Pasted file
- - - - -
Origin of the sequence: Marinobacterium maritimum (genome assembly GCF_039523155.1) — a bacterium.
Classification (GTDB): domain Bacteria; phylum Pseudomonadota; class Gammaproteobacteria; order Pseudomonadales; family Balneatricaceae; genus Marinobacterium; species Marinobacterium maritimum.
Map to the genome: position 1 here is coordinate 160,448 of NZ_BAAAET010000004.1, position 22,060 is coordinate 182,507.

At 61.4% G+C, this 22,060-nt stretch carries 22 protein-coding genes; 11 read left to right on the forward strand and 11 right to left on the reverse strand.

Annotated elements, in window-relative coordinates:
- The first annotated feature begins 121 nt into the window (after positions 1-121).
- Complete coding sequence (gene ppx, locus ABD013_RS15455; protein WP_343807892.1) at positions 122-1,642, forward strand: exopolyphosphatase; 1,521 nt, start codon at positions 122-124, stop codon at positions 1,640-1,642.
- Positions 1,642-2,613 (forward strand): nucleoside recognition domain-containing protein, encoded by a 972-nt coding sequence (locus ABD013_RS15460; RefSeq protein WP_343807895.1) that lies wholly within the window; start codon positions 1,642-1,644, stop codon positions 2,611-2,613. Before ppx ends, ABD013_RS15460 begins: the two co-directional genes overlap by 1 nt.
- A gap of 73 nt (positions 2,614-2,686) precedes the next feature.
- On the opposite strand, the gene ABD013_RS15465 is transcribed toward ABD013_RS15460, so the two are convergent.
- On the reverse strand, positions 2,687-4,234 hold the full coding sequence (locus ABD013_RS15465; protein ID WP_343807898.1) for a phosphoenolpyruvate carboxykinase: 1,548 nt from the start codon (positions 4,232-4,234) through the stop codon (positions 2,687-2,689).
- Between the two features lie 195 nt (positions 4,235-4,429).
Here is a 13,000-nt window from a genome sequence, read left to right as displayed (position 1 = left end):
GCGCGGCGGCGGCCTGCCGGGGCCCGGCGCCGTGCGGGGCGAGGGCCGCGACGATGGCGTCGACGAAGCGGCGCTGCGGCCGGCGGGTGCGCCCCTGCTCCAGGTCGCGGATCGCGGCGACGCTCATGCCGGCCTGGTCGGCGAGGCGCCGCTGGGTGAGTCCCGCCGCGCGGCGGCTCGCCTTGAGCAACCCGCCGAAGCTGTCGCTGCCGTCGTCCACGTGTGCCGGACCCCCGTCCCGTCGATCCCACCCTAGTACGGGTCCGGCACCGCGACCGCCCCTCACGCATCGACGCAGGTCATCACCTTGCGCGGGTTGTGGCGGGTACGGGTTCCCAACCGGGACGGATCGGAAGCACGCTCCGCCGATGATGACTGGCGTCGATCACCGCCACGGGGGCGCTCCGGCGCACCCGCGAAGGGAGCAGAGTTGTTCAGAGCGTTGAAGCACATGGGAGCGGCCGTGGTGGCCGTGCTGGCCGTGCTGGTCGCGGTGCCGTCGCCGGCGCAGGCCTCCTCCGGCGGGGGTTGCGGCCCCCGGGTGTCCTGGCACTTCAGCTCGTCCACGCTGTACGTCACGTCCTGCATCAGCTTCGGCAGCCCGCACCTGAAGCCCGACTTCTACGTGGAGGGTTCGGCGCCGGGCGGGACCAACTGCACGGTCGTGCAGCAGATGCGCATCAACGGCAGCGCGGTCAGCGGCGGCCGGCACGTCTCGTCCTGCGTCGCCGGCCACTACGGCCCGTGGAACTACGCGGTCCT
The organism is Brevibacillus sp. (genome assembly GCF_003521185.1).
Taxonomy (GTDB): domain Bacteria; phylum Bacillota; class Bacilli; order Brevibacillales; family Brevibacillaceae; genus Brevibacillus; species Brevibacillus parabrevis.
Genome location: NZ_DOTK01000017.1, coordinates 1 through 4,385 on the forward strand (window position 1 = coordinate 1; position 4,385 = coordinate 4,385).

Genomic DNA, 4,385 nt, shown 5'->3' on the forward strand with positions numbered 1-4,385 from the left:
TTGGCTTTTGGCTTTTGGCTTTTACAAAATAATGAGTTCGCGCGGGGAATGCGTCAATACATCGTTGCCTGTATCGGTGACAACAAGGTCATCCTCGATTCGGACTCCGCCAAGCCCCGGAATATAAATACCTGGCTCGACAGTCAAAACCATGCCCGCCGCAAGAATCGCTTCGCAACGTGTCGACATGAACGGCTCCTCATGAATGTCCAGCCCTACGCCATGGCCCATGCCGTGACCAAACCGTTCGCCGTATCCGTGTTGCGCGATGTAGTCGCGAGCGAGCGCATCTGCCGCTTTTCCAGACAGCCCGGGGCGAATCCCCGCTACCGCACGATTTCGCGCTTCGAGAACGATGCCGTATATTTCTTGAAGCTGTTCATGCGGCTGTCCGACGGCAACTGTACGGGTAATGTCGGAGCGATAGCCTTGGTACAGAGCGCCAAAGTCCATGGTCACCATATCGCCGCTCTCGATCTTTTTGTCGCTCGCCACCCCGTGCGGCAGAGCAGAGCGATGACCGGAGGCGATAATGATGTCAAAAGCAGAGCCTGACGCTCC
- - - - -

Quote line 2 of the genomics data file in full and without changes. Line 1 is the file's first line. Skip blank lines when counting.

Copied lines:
Classification (GTDB): domain Bacteria; phylum Pseudomonadota; class Gammaproteobacteria; order Pseudomonadales; family Balneatricaceae; genus Marinobacterium; species Marinobacterium maritimum.